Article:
“I don’t have ill will toward brown skinned people.” But you just said that blacks are “more criminal” or “less civilized” than whites.
“I don’t have ill will toward brown skinned people.” But you said racism doesn’t exist, or if it does, it is toward white people.
“I don’t have ill will toward brown skinned people.” But you just reposted that meme mocking Michelle Obama in racial terms.
“I don’t have ill will toward brown skinned people.” But you just referred to protesters as “thugs” and “animals.”

“I’m not racist.”

“I know...I know that’s what you want to think.”
Damn, that’s a good line. It absolutely gets to the heart of the problem. Many people don’t really want to think about the impact their actions or inactions have on people of color. What is most important is that they don’t feel discomfort or have to look at themselves honestly. Mitchell wants to preserve her own sense that she is a good person, without having to actually stick her neck out and advocate for justice for Vaughan.

This perhaps is why I will be making sure my kids see this movie at some point. They need to see and understand that positive change requires more than positive feelings. It requires action. Each of the three women has to at some point demand justice for themselves - and they make the white people in power VERY uncomfortable when they do so. It also requires that those of us who wish to be allies for people of color cannot simply content ourselves by saying that we personally would never discriminate. We have to be like Harrison and refuse to allow segregation, consequences be damned. We have to be like the (unnamed) judge who goes against Virginia law to side with Brown v. Board of Education to allow Mary Jackson to attend engineering classes. We have to be like John Glenn and actively and expressly side with our brown skinned brothers and sisters - and yes sometimes that means politically too - no matter how much disapproval we get from our own tribe.

Otherwise, we are just staying in our little bubble, thinking a little good intention will paper over action and inaction that does evil. No, we’re not racist. Right?

“I know...I know that’s what you want to think.”

It’s very encouraging to me that Hidden Figures is doing well at the box office. Yes, it is well cast and well acted. (Taraji Henson, Janelle Monae, and Octavia Spencer are all outstanding.) But the story is powerful, and comes at a time where there has been an open revival of White Supremacy, and far too many people feel free to say openly racist things. This film is a reminder that, jackasses like Steve King notwithstanding, it wasn’t just white people who have contributed to the world. They just haven’t gotten the degree of credit they deserve. I am thrilled that this story is finding an audience.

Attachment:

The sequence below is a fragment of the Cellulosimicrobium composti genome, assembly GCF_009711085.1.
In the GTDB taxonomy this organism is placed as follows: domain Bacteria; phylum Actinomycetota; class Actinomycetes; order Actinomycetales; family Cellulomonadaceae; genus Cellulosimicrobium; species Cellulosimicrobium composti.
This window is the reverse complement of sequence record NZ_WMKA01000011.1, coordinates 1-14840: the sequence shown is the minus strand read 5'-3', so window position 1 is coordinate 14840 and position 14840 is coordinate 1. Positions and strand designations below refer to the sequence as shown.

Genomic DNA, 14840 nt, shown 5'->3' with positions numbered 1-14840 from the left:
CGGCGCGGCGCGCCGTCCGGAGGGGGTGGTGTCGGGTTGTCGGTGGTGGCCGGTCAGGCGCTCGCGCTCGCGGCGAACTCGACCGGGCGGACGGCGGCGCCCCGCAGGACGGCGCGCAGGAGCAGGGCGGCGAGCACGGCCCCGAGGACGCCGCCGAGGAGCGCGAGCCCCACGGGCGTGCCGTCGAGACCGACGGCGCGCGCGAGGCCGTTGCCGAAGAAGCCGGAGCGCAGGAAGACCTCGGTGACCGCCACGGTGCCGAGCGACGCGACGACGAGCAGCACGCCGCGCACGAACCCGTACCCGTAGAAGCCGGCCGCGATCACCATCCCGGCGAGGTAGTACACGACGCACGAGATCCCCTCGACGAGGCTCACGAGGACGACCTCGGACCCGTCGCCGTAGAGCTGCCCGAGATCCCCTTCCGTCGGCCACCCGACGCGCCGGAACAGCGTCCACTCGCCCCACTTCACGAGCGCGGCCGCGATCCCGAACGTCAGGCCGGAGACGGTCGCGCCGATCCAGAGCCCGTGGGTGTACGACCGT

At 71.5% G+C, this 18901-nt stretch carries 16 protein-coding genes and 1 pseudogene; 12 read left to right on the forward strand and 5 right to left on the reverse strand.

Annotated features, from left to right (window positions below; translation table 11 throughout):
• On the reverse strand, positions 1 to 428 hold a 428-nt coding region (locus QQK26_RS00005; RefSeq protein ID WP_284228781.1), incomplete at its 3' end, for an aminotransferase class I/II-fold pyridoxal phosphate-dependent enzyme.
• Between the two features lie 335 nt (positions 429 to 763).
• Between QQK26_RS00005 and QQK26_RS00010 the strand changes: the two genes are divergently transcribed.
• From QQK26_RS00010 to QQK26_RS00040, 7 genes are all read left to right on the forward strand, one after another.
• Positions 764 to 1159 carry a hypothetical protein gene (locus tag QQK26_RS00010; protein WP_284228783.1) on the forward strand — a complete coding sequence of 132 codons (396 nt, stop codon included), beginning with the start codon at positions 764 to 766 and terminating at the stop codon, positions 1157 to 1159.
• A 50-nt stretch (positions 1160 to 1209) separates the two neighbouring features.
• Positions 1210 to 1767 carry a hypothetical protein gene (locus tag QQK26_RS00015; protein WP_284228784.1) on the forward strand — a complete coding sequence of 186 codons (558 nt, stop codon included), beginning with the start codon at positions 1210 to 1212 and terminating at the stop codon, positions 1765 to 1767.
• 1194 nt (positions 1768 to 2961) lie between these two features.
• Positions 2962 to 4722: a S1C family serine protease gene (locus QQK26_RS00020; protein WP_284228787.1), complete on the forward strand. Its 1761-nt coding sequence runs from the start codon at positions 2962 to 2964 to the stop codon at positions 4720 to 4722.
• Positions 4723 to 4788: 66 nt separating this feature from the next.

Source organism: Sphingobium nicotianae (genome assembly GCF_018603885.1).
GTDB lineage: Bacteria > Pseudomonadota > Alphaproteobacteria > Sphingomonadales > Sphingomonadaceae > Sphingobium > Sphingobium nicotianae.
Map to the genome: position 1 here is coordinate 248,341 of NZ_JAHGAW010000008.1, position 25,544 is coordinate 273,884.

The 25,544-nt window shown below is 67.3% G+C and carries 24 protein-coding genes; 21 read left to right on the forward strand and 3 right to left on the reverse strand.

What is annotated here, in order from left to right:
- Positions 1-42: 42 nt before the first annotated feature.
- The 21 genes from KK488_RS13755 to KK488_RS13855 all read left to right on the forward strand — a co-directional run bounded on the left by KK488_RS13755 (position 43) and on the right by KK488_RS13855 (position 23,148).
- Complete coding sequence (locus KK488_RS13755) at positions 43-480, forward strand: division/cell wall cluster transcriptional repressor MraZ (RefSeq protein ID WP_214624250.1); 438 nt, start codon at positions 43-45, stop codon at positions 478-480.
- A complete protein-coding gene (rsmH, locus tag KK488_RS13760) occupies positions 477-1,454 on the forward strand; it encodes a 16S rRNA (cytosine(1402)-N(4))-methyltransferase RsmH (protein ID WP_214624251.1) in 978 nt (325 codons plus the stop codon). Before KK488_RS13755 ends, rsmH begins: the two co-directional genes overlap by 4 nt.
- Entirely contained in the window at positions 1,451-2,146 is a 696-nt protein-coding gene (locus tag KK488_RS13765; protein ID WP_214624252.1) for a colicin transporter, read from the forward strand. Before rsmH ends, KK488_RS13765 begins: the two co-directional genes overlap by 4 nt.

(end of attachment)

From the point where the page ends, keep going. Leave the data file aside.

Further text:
Go see this film. Take your children (it has no gratuitous sex, violence, or language, actually). Let them see what our nation was like not very long ago, so they can understand what an appeal to return to the past really means for many Americans. This film should also encourage our daughters, and children of color, to aspire to careers in math and science. These women were nothing short of amazing, and without them, the space race would likely have played out very differently. Our society is better off when we encourage the contributions of all, regardless of gender, race, national origin, or religion. We must never forget that, and we must constantly fight against the ideas that seek to deny this truth.

4 comments:

  1. Thank you for always advocating for moving beyond our own bubbles. We'd planned to see it anyway, but your recommendation goes a long way toward adding urgency to our plan.

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  2. Very interesting! I was not aware of this movie or the history. Thanks!

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  3. Great review. But you misordered the actors in the image. Octavia Spencer is in green, far right. So they're Monae, Henson, Spencer.

    I had the good fortune to share an elevator ride with Glenn several years ago. A ride in which we got stuck between floors for about 15 minutes, and we had a great talk. He was fascinated by my research topic and asked so many questions about it. I wanted to talk about his experiences, but he kept redirecting back to my topic. It was a fabulous experience, and he was just so incredibly nice. One of my most prized memories.

    I've recently had several opportunities to respond to people prefacing statements with things like "I'm not racist, but..." or "you know I have gay friends, but...", and yeah. It was important to me that I not let such statements-- especially asserted as fact-- just go unchallenged. I've been defriended on FB and a co-worker has refused to share work space with me. The conversation with our supervisors as they tried to figure out why this was going down was interesting.

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    Replies
    1. Thanks for the correction. I have no idea how I missed that. Corrected.

      Ditto on the experiences. It has been particularly awkward with relatives.

      Your experience with Glenn confirms what I found elsewhere. He seems to have been a gracious man with everyone.